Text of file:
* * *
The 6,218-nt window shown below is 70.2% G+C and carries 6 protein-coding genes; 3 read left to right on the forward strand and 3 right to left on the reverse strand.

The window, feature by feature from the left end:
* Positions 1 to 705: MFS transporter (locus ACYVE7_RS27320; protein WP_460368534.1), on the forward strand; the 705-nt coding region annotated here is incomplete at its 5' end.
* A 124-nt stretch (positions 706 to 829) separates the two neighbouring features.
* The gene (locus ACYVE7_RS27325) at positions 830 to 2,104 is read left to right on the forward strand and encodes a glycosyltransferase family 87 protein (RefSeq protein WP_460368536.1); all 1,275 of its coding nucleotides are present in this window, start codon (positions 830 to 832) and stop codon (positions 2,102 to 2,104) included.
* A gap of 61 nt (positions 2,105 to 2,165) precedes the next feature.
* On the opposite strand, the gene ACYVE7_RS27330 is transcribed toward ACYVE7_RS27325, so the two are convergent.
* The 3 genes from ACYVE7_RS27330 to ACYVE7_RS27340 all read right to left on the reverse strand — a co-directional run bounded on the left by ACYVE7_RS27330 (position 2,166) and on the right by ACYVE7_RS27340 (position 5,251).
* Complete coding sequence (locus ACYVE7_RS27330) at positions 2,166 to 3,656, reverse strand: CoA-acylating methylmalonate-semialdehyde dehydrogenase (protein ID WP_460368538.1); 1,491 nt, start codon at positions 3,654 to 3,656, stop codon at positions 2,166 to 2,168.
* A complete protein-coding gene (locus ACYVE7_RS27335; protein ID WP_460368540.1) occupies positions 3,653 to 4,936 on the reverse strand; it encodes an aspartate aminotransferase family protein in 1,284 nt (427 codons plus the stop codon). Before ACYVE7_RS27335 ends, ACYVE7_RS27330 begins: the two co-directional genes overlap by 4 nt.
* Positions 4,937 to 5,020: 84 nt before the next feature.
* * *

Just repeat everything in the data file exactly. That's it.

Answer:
The 6,218-nt window shown below is 70.2% G+C and carries 6 protein-coding genes; 3 read left to right on the forward strand and 3 right to left on the reverse strand.

The window, feature by feature from the left end:
* Positions 1 to 705: MFS transporter (locus ACYVE7_RS27320; protein WP_460368534.1), on the forward strand; the 705-nt coding region annotated here is incomplete at its 5' end.
* A 124-nt stretch (positions 706 to 829) separates the two neighbouring features.
* The gene (locus ACYVE7_RS27325) at positions 830 to 2,104 is read left to right on the forward strand and encodes a glycosyltransferase family 87 protein (RefSeq protein WP_460368536.1); all 1,275 of its coding nucleotides are present in this window, start codon (positions 830 to 832) and stop codon (positions 2,102 to 2,104) included.
* A gap of 61 nt (positions 2,105 to 2,165) precedes the next feature.
* On the opposite strand, the gene ACYVE7_RS27330 is transcribed toward ACYVE7_RS27325, so the two are convergent.
* The 3 genes from ACYVE7_RS27330 to ACYVE7_RS27340 all read right to left on the reverse strand — a co-directional run bounded on the left by ACYVE7_RS27330 (position 2,166) and on the right by ACYVE7_RS27340 (position 5,251).
* Complete coding sequence (locus ACYVE7_RS27330) at positions 2,166 to 3,656, reverse strand: CoA-acylating methylmalonate-semialdehyde dehydrogenase (protein ID WP_460368538.1); 1,491 nt, start codon at positions 3,654 to 3,656, stop codon at positions 2,166 to 2,168.
* A complete protein-coding gene (locus ACYVE7_RS27335; protein ID WP_460368540.1) occupies positions 3,653 to 4,936 on the reverse strand; it encodes an aspartate aminotransferase family protein in 1,284 nt (427 codons plus the stop codon). Before ACYVE7_RS27335 ends, ACYVE7_RS27330 begins: the two co-directional genes overlap by 4 nt.
* Positions 4,937 to 5,020: 84 nt before the next feature.